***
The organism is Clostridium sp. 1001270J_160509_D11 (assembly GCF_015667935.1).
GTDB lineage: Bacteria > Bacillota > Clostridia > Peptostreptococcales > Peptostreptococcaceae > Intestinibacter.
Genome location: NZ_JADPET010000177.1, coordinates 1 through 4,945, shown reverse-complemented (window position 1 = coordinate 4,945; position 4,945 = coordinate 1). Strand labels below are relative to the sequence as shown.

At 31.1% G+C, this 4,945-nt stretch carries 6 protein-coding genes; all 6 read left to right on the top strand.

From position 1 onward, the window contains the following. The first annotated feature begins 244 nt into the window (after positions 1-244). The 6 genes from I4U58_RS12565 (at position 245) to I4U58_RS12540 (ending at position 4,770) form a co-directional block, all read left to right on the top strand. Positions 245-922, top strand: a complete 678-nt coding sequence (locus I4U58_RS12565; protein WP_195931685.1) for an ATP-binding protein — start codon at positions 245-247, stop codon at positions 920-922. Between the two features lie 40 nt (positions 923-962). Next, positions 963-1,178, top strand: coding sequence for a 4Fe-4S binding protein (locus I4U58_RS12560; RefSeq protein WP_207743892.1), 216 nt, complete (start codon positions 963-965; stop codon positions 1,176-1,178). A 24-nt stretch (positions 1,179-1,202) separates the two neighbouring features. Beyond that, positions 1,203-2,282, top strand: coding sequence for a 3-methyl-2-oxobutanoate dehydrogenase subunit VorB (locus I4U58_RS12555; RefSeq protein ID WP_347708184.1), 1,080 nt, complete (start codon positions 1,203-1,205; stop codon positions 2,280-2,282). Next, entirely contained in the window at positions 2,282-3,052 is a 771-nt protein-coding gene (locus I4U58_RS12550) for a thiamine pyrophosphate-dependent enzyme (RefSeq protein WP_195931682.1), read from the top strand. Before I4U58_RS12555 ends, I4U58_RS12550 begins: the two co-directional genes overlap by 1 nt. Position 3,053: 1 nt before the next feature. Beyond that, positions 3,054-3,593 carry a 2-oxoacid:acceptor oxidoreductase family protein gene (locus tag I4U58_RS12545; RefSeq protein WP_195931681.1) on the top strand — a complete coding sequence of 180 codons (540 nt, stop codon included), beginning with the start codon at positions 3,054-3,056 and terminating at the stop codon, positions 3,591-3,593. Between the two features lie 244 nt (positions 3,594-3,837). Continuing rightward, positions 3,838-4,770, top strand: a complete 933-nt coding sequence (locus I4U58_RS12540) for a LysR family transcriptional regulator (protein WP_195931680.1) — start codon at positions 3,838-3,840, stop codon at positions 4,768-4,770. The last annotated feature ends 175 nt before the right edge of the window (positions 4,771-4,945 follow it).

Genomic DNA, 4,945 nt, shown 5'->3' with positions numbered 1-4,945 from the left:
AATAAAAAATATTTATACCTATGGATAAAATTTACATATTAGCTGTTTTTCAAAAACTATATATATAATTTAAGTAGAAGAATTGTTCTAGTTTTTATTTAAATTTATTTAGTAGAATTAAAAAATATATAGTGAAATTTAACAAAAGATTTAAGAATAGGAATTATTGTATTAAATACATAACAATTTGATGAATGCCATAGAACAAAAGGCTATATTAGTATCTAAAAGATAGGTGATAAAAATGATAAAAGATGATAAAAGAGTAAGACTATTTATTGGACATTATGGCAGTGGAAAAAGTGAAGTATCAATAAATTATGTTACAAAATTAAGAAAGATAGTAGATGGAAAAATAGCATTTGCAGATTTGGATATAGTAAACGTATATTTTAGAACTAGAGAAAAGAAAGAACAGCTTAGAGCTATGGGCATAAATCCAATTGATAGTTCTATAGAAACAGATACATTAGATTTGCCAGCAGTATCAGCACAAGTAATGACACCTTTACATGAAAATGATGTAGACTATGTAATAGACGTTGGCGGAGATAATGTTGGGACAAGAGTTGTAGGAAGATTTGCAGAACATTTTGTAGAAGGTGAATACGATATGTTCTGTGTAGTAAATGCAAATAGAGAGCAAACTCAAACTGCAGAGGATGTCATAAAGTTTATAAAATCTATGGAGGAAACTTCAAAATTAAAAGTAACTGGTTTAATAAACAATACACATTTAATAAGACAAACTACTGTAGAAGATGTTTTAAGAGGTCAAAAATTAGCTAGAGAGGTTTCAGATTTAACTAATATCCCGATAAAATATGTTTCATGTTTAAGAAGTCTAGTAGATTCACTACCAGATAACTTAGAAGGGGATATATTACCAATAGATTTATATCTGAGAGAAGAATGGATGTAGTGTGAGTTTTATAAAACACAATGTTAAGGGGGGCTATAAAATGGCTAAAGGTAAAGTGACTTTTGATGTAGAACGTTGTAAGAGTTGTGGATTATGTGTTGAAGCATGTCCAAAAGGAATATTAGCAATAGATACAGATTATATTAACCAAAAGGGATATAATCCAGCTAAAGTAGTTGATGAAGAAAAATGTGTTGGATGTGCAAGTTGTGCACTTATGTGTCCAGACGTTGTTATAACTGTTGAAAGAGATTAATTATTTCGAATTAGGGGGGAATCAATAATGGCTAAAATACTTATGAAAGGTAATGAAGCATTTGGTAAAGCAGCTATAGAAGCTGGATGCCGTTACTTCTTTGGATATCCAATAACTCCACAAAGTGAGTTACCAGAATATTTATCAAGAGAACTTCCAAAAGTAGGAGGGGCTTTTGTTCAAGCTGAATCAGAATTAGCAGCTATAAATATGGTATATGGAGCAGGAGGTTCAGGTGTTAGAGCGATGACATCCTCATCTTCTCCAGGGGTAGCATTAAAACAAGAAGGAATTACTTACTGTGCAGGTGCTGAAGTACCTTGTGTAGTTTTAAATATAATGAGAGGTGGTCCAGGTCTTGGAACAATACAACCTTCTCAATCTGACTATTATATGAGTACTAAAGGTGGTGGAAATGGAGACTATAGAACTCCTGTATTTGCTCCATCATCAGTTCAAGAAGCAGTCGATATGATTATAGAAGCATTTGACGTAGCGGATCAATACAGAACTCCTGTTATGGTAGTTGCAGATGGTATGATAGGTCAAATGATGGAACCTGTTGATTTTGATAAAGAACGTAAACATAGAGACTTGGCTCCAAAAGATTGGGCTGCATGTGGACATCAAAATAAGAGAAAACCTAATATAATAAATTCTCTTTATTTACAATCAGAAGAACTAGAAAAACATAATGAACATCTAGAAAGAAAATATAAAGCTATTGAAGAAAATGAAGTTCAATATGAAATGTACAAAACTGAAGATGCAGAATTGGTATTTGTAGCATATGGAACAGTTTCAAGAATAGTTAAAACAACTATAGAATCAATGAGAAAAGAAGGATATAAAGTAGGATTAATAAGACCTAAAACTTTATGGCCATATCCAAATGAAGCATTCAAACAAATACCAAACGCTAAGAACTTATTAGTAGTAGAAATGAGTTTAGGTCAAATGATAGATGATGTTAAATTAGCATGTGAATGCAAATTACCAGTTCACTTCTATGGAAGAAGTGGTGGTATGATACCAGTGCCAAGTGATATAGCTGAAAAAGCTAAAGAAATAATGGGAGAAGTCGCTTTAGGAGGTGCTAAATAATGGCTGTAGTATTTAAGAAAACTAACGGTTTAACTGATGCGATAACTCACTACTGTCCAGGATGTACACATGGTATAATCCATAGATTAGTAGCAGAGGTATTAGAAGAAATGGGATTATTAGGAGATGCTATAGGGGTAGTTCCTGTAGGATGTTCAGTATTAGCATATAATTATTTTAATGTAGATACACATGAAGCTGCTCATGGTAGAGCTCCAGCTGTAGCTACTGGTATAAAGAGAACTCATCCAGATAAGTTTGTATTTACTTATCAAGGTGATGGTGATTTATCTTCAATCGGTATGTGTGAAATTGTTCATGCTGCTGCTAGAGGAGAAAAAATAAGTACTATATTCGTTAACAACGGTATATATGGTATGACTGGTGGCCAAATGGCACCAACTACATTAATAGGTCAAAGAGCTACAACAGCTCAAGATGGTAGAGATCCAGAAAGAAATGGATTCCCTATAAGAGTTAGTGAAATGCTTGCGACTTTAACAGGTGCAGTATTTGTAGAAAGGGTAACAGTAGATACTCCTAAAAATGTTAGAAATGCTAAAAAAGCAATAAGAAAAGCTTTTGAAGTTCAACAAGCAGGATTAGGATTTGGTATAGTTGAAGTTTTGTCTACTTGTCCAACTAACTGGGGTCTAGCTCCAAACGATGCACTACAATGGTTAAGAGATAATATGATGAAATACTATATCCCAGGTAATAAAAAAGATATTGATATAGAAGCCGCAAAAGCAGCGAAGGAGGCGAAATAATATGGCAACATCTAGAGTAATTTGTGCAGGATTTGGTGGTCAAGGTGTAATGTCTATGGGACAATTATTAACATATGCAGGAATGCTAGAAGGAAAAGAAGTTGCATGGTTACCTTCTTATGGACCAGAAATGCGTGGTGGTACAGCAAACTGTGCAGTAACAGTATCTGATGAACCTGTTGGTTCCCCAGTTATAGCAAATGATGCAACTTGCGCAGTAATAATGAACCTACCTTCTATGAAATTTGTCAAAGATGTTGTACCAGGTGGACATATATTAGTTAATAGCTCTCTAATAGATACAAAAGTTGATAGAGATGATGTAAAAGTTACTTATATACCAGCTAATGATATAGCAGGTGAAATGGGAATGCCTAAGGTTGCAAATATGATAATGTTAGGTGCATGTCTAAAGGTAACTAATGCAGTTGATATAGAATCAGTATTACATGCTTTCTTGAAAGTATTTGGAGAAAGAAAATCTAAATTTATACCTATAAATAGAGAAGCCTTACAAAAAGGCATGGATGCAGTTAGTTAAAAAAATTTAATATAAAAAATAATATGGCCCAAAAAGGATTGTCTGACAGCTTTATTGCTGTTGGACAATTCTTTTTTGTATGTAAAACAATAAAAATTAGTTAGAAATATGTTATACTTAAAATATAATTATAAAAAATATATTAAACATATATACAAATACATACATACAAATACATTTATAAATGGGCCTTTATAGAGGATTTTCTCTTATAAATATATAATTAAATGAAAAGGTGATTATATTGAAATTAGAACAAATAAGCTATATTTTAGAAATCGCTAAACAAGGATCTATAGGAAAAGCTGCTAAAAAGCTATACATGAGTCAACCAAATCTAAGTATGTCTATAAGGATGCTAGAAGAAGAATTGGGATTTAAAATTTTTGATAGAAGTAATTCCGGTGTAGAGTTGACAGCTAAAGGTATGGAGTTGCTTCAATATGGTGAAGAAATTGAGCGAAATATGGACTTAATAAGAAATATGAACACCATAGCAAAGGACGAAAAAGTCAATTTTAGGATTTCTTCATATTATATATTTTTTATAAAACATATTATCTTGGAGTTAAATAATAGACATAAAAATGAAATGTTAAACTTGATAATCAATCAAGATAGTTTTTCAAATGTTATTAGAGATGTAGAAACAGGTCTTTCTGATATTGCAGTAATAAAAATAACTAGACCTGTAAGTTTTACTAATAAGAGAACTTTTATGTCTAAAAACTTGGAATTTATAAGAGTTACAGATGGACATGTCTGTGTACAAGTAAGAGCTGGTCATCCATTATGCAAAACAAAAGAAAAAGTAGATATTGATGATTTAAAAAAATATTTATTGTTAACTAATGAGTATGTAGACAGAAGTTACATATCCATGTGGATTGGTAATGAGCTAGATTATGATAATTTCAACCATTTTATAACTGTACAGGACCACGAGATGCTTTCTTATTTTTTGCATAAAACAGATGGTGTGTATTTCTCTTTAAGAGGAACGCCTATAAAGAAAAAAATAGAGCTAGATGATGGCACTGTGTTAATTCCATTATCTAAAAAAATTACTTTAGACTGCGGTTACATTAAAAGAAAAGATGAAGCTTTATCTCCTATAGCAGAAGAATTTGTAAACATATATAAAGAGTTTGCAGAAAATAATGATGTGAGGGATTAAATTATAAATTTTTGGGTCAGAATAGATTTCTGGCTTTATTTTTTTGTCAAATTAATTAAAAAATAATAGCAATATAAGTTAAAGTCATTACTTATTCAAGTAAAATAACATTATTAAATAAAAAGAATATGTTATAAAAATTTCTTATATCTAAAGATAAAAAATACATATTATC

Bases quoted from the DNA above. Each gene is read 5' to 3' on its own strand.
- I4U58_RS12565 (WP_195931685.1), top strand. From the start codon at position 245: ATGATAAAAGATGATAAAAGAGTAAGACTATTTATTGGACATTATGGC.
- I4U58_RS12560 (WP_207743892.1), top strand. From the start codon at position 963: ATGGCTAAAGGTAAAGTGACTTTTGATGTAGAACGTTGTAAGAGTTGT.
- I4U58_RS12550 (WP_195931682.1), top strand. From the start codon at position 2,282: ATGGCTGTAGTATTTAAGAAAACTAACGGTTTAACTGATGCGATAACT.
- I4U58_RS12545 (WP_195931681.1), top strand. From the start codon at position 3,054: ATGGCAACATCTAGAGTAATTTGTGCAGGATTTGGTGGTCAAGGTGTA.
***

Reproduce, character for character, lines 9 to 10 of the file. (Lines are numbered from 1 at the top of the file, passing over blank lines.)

- I4U58_RS12565 (WP_195931685.1), top strand. From the start codon at position 245: ATGATAAAAGATGATAAAAGAGTAAGACTATTTATTGGACATTATGGC.
- I4U58_RS12560 (WP_207743892.1), top strand. From the start codon at position 963: ATGGCTAAAGGTAAAGTGACTTTTGATGTAGAACGTTGTAAGAGTTGT.